physiologic/cognitive reserve, and prognosis, depression should be routinely considered as a
marker of increased vulnerability. Considering the prevalence and impact of depression on
patients with gynecologic tumors, including those with imminent cancer diagnoses, as well as the
sensitivity of the MBMD in detecting depression in medical populations, the current study is an
important and necessary addition to our clinical knowledge and practice. Specifically, it has vast
implications for interventions that consider depressive symptoms in presurgical assessments.
Limitations of the Present Study
Several methodological limitations are noted for the present study. As previously
mentioned, anesthetic sensitivity was measured using 'area over the curve' (AOC), a term
mathematically derived from the formula for 'area under the curve' (AUC), which is commonly
used to measure physiological or endocrinological changes over time. Though this method is
problematic in that calculations of AUC (or any derivative, such as AOC) have not been
standardized (Pruessner et al., 2003), it was determined to be the best method to address the
current hypothesis. Further, the examination of anesthetic sensitivity in relation to depression is
relatively novel. In this case, 'area over the curve' (AOC) was calculated by subtracting 'area
under the curve with respect to ground' (AUCG) fTOm the total area. The rationale for using
AOC rather than AUC, which essentially provides the same information with respect to changes
in a physiologic phenomenon over time, related to ease of interpretation. Considering the
difference between changes in response to anesthesia compared to changes in cortisol levels, for
example, it seemed better to express findings as a positive relationship (e.g., higher depression
scores are related to greater AOC estimates, or anesthetic sensitivity) as opposed to an inverse
one (e.g., higher depression scores are related to lower AUC estimates).
Another issue in relation to using AOC estimates to measure anesthetic sensitivity is the
limited number of events (i.e., records of Bispectral Index scores) used to calculate AOC; stated
differently, the duration of time considered in the estimation of anesthetic sensitivity may have
been to short to observe the desired effect. Individuals' responsiveness to anesthesia was
examined during the critical period defined as baseline to anesthetic maintenance, designated as
6.5 minutes post-anesthetic induction. While extending this period would provide a more
accurate picture of anesthetic sensitivity, issues with variability in intraoperative factors, such as
medications administered, patient homeostatic status, procedures performed, and complications,
would likely confound our AOC estimates.
Also, use of BIS as an indicator of anesthetic depth has not been validated or established as
the gold standard measure of anesthetic depth (Bruhn et al., 2006). Recall, BIS is a
dimensionless EEG-derived value that utilizes a unilateral sensor (integrated from 3 or 4
electrodes) to obtain an electroencephalographic signal from the forehead (Bruhn et al., 2006). It
differs from the traditional EEG in that it provides a single variable that is derived from several
disparate descriptors of EEG (Bruhn et al., 2006). Though BIS is highly correlated with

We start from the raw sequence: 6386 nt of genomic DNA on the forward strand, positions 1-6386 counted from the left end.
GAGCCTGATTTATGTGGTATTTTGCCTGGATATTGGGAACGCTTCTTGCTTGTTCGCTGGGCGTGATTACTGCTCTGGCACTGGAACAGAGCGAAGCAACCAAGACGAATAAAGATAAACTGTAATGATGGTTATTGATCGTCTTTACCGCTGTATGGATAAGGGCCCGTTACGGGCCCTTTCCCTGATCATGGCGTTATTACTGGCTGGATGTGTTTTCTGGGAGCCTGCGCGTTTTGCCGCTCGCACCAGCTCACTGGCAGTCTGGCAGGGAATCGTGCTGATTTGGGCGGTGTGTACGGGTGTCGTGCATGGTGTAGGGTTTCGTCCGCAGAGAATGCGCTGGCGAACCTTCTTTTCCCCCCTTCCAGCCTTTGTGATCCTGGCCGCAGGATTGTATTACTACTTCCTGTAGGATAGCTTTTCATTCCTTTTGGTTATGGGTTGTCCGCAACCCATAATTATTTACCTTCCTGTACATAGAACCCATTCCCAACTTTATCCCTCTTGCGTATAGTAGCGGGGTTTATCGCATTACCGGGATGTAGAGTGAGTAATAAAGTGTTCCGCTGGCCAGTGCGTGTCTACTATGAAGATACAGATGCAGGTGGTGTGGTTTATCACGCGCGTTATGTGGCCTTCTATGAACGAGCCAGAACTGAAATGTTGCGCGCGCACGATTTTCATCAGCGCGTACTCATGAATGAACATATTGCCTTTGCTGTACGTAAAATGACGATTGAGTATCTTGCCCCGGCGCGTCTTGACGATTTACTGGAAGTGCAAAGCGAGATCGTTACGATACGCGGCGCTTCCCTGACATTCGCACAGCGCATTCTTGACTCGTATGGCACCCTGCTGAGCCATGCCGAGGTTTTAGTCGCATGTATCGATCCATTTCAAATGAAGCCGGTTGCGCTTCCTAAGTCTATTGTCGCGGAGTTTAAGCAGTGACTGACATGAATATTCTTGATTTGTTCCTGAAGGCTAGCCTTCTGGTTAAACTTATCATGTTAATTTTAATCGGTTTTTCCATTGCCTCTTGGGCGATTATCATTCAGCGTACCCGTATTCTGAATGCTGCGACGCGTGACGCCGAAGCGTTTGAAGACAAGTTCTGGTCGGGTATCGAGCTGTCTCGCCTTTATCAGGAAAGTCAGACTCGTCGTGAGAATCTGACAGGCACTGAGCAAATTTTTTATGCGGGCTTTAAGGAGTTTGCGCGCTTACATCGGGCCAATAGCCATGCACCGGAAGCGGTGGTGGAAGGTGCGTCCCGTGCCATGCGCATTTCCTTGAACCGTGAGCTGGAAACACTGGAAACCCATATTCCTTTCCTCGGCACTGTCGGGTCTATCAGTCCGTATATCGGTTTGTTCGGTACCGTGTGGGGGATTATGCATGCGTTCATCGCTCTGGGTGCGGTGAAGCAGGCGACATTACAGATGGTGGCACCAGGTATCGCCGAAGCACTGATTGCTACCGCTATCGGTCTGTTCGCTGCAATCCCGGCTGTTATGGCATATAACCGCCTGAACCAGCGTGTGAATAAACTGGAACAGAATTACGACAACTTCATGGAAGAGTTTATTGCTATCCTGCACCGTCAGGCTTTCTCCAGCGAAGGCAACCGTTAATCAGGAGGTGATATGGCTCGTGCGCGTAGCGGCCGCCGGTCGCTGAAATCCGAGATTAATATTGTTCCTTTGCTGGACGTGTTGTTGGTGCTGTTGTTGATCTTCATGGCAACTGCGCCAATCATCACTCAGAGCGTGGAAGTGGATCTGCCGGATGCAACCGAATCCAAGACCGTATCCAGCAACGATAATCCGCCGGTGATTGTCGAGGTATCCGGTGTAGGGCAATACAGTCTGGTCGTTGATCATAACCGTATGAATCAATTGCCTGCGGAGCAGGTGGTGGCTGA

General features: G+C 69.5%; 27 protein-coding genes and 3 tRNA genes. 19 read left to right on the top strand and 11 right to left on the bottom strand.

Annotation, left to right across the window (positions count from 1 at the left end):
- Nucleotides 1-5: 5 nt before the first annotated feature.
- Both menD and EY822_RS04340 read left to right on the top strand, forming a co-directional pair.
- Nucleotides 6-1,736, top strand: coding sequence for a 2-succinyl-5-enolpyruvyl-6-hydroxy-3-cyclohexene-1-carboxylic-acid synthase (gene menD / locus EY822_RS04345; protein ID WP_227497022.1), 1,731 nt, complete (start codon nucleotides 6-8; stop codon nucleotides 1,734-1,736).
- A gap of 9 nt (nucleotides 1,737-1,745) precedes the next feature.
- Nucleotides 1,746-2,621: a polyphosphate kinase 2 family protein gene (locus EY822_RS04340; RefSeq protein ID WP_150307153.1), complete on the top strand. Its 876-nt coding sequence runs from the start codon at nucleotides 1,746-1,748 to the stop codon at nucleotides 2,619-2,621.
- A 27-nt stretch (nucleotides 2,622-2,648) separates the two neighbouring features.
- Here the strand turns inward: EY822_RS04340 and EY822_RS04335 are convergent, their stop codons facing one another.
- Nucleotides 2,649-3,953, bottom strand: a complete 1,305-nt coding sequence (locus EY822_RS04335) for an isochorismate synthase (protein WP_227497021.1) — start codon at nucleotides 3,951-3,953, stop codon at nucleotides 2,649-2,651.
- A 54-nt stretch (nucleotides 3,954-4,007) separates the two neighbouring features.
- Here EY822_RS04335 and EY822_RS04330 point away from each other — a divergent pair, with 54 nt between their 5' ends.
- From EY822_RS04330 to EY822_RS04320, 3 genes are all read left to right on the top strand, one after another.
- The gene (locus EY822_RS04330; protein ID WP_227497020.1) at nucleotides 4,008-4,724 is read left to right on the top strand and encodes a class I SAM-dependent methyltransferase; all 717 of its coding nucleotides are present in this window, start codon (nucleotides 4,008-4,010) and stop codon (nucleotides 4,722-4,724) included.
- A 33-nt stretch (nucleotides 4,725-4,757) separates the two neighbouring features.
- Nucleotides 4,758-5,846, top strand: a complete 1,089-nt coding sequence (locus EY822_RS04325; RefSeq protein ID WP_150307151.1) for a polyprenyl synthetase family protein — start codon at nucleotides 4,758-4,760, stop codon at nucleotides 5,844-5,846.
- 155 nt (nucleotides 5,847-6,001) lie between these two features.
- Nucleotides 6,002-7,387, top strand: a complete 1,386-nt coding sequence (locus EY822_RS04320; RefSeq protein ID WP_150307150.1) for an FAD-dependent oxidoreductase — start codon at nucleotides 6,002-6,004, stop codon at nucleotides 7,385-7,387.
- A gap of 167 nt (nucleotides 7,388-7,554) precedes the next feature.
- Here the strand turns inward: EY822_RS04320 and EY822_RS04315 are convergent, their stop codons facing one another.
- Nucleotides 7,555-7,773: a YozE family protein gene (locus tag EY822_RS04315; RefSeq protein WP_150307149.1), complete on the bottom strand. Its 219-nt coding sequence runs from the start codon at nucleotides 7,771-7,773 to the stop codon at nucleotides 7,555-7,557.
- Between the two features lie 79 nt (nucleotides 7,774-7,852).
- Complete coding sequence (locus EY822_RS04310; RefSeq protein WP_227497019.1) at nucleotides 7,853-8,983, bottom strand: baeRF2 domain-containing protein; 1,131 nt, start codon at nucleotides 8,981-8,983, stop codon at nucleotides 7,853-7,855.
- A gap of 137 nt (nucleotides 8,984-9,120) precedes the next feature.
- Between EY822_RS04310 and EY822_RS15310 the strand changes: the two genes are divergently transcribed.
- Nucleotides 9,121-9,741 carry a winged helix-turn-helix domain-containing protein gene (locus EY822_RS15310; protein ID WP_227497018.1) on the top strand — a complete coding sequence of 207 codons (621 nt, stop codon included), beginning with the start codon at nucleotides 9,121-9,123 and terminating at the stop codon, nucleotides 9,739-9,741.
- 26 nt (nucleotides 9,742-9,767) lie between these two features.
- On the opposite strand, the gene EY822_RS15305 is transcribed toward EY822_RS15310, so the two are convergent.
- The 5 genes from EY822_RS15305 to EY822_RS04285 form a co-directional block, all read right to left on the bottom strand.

behavioral assessments of depth of anesthesia (e.g., anesthetic awareness), caution should be
used when drawing conclusions about the ability ofBIS to assess EEG waves. Specifically,
caution should be used when using BIS to discriminate between depressed and non-depressed
individuals on the basis of a correlation between depression and reduced frontal activity in the
frontal cortex. This is particularly significant considering the research in this area has
traditionally employed the use of traditional EEGs, which typically use more electrodes (as in an
electrode cap). To provide a few examples, Reid, Duke and Allen (1998), Bruder and
colleagues (1997), and Henriques and Davidson (1991) used 27, 30, and 14 electrode sites,
Whether depression increases risk for anesthesia-related complications by increasing
sensitivity to anesthetic induction is still unknown. Though the relationship between depression
and anesthetic sensitivity was partially supported, we are unable to assume causality from a
correlational design. Further evaluation of this relationship is warranted. Indeed, a longitudinal
design may help clarify the long-term impact of depression on surgical outcomes. Also,
consideration of other potential covariates may be indicated.
Finally, to address a more operational limitation of the present study, the lack of significant
findings for a relationship between depression and anesthetic sensitivity across all the measures
used, as well as the failure to detect group differences, may be limited by the small sample size.
As previously mentioned, 17 of the 43 participants who consented to participate in additional
psychological and neurocognitive testing (i.e., as part of their enrollment in the concurrent
longitudinal study) were excluded from the current analysis. The primary reason for exclusion
was invalid, inaccessible, or otherwise missing BIS data. Some systematic factors that may have
contributed to the loss of this data are being considered. Indeed, the current analyses may have
been enhanced by a larger sample. However, the current findings still highlight the need to
identify patients at-risk for adverse intraoperative and postoperative outcomes, which may have